At Mile 8 there was a hill I felt I needed to walk up to conserve energy, but when we drove by it later I laughed out loud because it was literally nothing. My mental game is SO GREAT.
Saw a little family of three extremely old golden retrievers at this point, which made me smile like a loon, and then we passed a spectator family with two kids that were running around like little spazzes, which was simply a little insulting. Stop having energy when I have no energy, okay?
Then we crossed on to the beach! I was excited to run this whole course, because the whole area of Cocoa Beach is special to me, but we spend most of our time on the beach when we stay here so I was excited to finally get to run the beach. Of course, none of it looked familiar, because it all looks the same at 8 AM, but it was still nice! We trudged across the thick sand to get to the packed sand, which the race directors assumed would be very hard, but the tide wasn’t as far out as they thought and so the sand was still a little squishy!
Running on the beach sounds like a great idea, and it feels great on your face and it sounds great in your ears and it’s beautiful to your eyes, but it just hurts your legs SO MUCH. This stretch was from Mile 8.5 through Mile 11 but it felt like a lot longer than that. My pace was a full minute slower than usual. The first woman to cross the finish line at this race also said she slowed by a full minute on this section, so I don’t feel as bad. 🙂
I got to see my people again on the beach section! Matt was there with his second sign which read, “…DARY! LEGENDARY!” and Megan and Patrick were there screaming and taking a video, and they ran with me for a little bit before saying goodbye. Then a few minutes later I spotted my mom standing there with her doggy Pepper, so I stopped to give her a hug and get some encouragement, and a puppy kiss of course, and then I was off.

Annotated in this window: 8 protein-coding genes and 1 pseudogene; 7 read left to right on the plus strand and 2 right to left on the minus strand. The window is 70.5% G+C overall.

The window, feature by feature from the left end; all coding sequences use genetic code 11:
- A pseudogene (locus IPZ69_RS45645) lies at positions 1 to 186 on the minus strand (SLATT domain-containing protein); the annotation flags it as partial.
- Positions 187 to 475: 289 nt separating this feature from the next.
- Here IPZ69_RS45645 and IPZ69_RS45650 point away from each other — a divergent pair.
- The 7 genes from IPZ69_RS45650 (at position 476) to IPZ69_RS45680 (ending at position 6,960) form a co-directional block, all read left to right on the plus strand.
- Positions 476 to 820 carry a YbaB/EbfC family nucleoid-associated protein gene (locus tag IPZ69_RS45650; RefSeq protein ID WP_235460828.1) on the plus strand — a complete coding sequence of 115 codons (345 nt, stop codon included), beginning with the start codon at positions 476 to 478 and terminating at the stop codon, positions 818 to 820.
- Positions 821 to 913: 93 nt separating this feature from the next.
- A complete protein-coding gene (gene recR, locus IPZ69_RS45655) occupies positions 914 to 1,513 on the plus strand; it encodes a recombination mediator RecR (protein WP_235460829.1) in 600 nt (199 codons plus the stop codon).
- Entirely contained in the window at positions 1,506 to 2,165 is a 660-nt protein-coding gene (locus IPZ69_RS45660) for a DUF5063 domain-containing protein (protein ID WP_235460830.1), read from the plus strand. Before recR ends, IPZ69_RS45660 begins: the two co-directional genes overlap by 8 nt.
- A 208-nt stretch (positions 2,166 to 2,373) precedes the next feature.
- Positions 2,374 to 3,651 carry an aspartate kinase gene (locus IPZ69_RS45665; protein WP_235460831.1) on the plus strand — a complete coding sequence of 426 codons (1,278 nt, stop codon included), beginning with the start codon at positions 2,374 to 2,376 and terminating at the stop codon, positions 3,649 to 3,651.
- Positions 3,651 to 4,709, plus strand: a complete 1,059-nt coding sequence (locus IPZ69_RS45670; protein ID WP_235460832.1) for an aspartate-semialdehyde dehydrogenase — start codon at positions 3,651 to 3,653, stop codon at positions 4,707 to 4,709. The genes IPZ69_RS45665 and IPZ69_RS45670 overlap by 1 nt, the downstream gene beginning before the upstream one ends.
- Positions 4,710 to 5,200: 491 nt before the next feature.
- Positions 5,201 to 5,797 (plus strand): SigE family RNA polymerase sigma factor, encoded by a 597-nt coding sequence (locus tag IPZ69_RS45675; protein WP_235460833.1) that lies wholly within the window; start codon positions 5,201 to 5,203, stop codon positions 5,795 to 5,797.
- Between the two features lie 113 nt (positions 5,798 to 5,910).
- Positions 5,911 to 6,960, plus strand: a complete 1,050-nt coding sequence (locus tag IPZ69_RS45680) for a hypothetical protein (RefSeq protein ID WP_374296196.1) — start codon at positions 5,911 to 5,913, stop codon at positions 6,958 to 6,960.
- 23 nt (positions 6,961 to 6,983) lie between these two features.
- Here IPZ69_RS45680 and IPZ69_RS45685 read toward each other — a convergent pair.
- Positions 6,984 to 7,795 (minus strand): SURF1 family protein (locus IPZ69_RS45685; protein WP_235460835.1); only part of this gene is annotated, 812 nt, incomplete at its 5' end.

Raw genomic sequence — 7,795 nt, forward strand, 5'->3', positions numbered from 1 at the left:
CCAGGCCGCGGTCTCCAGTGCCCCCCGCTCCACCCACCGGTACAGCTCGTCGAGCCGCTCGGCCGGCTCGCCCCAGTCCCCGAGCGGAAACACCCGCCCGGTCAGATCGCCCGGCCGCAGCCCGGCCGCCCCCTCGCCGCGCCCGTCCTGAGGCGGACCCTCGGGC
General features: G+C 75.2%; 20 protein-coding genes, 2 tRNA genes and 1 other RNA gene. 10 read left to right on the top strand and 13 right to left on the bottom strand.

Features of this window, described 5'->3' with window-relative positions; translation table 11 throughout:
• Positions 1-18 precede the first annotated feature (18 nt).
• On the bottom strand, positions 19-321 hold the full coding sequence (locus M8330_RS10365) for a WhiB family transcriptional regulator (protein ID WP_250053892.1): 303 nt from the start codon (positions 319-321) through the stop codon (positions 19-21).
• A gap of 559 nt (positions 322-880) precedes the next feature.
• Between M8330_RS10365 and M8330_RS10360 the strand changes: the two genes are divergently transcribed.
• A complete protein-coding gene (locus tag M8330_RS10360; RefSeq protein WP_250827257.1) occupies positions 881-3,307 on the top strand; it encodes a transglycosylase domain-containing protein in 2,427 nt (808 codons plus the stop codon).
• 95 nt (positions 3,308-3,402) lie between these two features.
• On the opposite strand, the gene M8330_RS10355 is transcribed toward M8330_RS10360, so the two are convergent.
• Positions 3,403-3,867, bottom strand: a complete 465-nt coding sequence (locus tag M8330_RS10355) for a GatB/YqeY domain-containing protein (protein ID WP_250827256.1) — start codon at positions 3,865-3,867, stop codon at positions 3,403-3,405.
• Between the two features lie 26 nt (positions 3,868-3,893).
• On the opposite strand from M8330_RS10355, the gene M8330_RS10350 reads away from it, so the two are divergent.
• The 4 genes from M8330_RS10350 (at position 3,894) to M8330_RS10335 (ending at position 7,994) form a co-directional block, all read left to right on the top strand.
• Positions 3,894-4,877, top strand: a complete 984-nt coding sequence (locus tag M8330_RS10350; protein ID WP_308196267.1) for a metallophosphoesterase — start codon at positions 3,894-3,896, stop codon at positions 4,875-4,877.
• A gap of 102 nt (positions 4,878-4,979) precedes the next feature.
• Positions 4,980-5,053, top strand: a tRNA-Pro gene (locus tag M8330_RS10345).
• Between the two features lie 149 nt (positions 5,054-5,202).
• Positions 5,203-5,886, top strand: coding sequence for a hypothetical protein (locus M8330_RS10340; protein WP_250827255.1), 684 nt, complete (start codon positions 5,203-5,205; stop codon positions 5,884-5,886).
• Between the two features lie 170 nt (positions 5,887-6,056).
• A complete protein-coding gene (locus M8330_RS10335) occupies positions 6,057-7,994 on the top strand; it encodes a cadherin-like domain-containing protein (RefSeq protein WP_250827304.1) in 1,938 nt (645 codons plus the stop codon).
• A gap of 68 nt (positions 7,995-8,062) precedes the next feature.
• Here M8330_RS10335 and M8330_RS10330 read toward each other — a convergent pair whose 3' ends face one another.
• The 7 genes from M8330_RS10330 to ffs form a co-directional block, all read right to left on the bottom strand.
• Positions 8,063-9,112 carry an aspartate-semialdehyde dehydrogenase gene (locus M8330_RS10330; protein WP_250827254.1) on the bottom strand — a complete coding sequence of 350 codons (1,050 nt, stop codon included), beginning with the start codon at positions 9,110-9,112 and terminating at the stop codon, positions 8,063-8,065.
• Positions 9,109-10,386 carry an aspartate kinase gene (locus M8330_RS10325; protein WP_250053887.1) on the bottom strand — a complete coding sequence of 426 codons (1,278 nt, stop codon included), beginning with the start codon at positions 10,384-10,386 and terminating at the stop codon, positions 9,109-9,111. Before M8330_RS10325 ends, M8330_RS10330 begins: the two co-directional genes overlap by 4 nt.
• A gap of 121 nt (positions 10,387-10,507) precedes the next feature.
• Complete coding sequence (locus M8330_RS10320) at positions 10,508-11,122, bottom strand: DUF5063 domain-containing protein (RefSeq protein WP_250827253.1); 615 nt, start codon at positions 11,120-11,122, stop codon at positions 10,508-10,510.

The beach section went on and onnnn and I kept having to remind myself to focus on the present mile because all I wanted was to see where people were turning off of the beach and back to the road. Finally I got to the turning point and all the women around me sighed with relief. That beach was brutal!
The last mile was a part of the course we’d already run. Ya’ll know I sort of hate repeating loops, and after running 11 miles, I hate it the same amount. It felt so much longer than the first time we ran it. I picked up the pace as much as I thought I could sustain (so like 10:30) and tried not to take any more walk breaks! I focused on reeling in the runner in front of me and that trick really works! I passed some women that I had been leap-frogging the last few miles. I held on, and then I saw my mom and Pepper again, so I walked to talk with her for one minute and she told me the finish line was just two stoplights away!
There was a wall of spectators down the finisher’s chute. It was really motivating, but embarrassing because I hate when a lot of people are suddenly staring at me, but also super fun to hear all the shouting. Though I was so focused that I hardly heard the shouting. At the last second I finally saw Matt and Megan and Patrick out of the corner of my eye, and then I was blinded by this pink shag carpet:
I gave it my best kick in the last 100 meters, which ended up being around an 8:30 pace, and then I was through the finish line!
I finished 8 minutes faster than my last half marathon time! Officially 2:29:35. Number 660 out of about 2800 runners. I liked this race because I was never running by myself. I also paced the early miles better and fueled really consistently which definitely helped avoid hitting the wall like last time. I’d like to be faster than 2:29, but today I realized that I’ve only been distance running for six months! I can’t be too hard on myself.
For their inaugural race, the Cocoa Beach Half Marathon was extremely well thought out and very organized. Lots of water and Gatorade at every stop, TONS of volunteers, and really fun entertainment along the course! I’m so thankful for a great race experience. It gave me the hope I needed to press on with my marathon training through the end of the year!